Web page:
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Monday, October 15, 2007

Tool's for the toolbox, The Deming Cycle and RCA

PDCA ("Plan-Do-Check-Act") is an iterative four-step problem-solving process typically used in quality control. It is also known as the Deming Cycle


Establish the objectives and processes necessary to deliver results in accordance with the specifications.

Implement the processes.
Monitor and evaluate the processes and results against objectives and Specifications and report the outcome.
Apply actions to the outcome for necessary improvement. This means reviewing all steps (Plan, Do, Check, Act) and modifying the process to improve it before its next implementation.


Root cause analysis (RCA) is a class of problem solving methods aimed at identifying the root causes of problems or events.

General principles of root cause analysis
Aiming corrective measures at root causes is more effective than merely treating the symptoms of a problem.
To be effective, RCA must be performed systematically, and conclusions must be backed up by evidence.
There is usually more than one root cause for any given problem.

General process for performing root cause analysis
Define the problem.
Gather data/evidence.
Identify issues that contributed to the problem.
Find root causes.
Develop solution recommendations.
Implement the recommendations.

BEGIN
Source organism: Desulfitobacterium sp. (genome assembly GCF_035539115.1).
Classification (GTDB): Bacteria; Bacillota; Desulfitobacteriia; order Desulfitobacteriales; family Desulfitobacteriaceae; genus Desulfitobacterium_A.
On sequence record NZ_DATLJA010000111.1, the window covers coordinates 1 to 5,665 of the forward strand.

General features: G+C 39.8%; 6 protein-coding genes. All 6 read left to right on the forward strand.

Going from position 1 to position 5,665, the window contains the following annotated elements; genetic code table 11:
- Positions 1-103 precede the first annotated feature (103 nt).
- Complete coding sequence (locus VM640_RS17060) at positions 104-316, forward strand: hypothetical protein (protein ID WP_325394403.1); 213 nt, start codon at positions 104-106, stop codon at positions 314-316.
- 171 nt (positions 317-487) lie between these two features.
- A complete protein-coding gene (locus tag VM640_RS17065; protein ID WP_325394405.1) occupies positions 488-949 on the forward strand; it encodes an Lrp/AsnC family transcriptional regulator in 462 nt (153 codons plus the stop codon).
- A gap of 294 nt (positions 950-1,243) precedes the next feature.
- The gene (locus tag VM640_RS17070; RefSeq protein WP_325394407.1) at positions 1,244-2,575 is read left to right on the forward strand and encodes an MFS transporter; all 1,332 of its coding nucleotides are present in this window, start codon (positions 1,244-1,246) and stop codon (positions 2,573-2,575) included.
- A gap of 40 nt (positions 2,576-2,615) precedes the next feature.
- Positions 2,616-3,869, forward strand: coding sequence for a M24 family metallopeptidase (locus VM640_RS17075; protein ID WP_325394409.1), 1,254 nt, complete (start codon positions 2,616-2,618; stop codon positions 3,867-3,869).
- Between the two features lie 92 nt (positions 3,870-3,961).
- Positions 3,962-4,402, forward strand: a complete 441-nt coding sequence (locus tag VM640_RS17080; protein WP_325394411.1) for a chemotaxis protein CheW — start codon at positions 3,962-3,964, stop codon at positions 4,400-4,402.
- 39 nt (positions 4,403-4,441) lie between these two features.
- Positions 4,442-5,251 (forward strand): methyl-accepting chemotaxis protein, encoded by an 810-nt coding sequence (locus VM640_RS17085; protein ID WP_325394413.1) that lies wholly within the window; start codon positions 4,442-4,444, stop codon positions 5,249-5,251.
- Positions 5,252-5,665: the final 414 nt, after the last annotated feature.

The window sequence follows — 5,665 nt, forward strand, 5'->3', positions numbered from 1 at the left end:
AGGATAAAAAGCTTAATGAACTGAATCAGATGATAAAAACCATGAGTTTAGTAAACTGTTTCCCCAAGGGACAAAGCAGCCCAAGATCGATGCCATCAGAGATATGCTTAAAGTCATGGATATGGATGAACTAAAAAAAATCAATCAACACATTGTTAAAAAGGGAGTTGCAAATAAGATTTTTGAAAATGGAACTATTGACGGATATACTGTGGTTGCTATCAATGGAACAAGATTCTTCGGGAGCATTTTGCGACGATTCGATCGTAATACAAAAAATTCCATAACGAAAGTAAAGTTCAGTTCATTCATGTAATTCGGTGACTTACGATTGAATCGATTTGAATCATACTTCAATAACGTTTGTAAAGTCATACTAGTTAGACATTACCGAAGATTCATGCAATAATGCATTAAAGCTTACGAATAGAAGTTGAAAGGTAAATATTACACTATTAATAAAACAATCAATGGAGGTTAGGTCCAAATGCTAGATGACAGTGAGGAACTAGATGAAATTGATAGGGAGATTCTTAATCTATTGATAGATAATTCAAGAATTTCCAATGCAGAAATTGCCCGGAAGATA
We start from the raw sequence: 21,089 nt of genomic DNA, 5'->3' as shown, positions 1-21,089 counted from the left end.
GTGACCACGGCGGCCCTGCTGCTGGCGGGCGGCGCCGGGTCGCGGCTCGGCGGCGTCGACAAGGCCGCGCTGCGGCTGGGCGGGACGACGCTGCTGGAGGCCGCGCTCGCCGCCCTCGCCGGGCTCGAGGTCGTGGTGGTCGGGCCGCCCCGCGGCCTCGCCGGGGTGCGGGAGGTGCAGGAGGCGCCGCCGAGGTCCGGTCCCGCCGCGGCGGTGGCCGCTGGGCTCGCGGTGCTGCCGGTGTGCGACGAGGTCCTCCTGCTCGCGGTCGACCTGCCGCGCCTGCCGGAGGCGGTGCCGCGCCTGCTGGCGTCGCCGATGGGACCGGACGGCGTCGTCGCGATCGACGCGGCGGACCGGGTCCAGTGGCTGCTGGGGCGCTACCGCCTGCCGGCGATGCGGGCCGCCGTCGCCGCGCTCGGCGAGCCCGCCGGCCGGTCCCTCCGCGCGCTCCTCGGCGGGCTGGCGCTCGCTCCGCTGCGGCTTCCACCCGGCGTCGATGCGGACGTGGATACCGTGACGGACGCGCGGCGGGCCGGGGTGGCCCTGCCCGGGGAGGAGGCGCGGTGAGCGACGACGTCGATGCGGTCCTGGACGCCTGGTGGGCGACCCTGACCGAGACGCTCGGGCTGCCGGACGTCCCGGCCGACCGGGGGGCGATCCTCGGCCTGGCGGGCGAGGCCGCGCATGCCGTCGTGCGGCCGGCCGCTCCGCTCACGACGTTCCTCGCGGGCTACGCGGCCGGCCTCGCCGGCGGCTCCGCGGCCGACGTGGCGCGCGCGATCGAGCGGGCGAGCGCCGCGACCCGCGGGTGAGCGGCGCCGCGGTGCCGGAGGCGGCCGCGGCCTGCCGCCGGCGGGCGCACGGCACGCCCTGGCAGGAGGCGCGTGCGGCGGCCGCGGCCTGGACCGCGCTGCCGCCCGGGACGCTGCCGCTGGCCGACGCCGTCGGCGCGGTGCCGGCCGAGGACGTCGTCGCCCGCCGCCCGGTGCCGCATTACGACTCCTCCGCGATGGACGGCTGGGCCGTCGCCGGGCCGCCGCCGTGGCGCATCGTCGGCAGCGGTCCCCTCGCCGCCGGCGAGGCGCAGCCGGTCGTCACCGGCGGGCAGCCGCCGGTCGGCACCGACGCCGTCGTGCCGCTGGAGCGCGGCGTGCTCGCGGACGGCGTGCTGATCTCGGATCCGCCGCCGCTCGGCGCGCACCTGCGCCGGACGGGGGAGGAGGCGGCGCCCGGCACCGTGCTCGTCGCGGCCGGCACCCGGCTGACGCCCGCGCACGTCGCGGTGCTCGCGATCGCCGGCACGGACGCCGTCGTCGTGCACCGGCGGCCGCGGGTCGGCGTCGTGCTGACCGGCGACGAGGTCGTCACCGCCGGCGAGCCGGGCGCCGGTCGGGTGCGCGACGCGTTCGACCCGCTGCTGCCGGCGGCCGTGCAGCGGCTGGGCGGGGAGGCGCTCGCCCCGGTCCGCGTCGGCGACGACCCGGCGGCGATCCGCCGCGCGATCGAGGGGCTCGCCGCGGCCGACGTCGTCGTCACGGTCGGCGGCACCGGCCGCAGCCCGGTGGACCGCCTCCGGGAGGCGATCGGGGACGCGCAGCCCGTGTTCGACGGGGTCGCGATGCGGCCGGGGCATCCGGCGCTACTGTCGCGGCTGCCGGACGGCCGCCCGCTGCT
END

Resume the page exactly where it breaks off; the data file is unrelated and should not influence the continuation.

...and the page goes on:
Observe the recommended solutions to ensure effectiveness.

Root cause analysis techniques
5 Whys
Failure mode and effects analysis
Pareto analysis
Fault tree analysis
Bayesian inference
Ishikawa diagram, also known as the fishbone diagram or cause and effect diagram
Barrier analysis - a technique often used in particularly in process industries. It is based on tracing energy flows, with a focus on barriers to those flows, to identify how and why the barriers did not prevent the energy flows from causing harm.
Change analysis - an investigation technique often used for problems or accidents. It is based on comparing a situation that does not exhibit the problem to one that does, in order to identify the changes or differences that might explain why the problem occurred.
Causal factor tree analysis - a technique based on displaying causal factors in a tree-structure such that cause-effect dependencies are clearly identified.

Basic Elements of Root Cause

Defective Raw Material
Wrong type for job
Lack of raw material
Incorrect tool selection
Poor maintenance or design
Poor equipment or tool placement
Defective Equipment or tool
Orderly workplace
Job design or layout of work
Surfaces poorly maintained
Physical demands of the task
Forces of Nature
No or poor management involvement
Inattention to task
Task hazards not guarded properly
Other (horseplay, inattention....)
Stress demands
No or poor procedures
Practices are not the same as written procedures
Poor communication
Management System
Training or education lacking
Poor employee involvement
Poor recognition of hazard
Previously identified hazards were not eliminated

Have fun, anyone wanting to know more drop me mail



1 comment:

Joe Jordan said...

A sound explanation of proven methodologies for getting to the root cause of a problem. One can only wish that more companies would take time to identify the true cause of a problem before implementing a dozen ways to try to fix the symptoms.

Perhaps the most under-used question in business is "What changed?" If those charged with resolving performance deviations would take the time to answer that question first, they could save themselves hours of chasing possible causes that have little if anything to do with the root cause of a business challenge.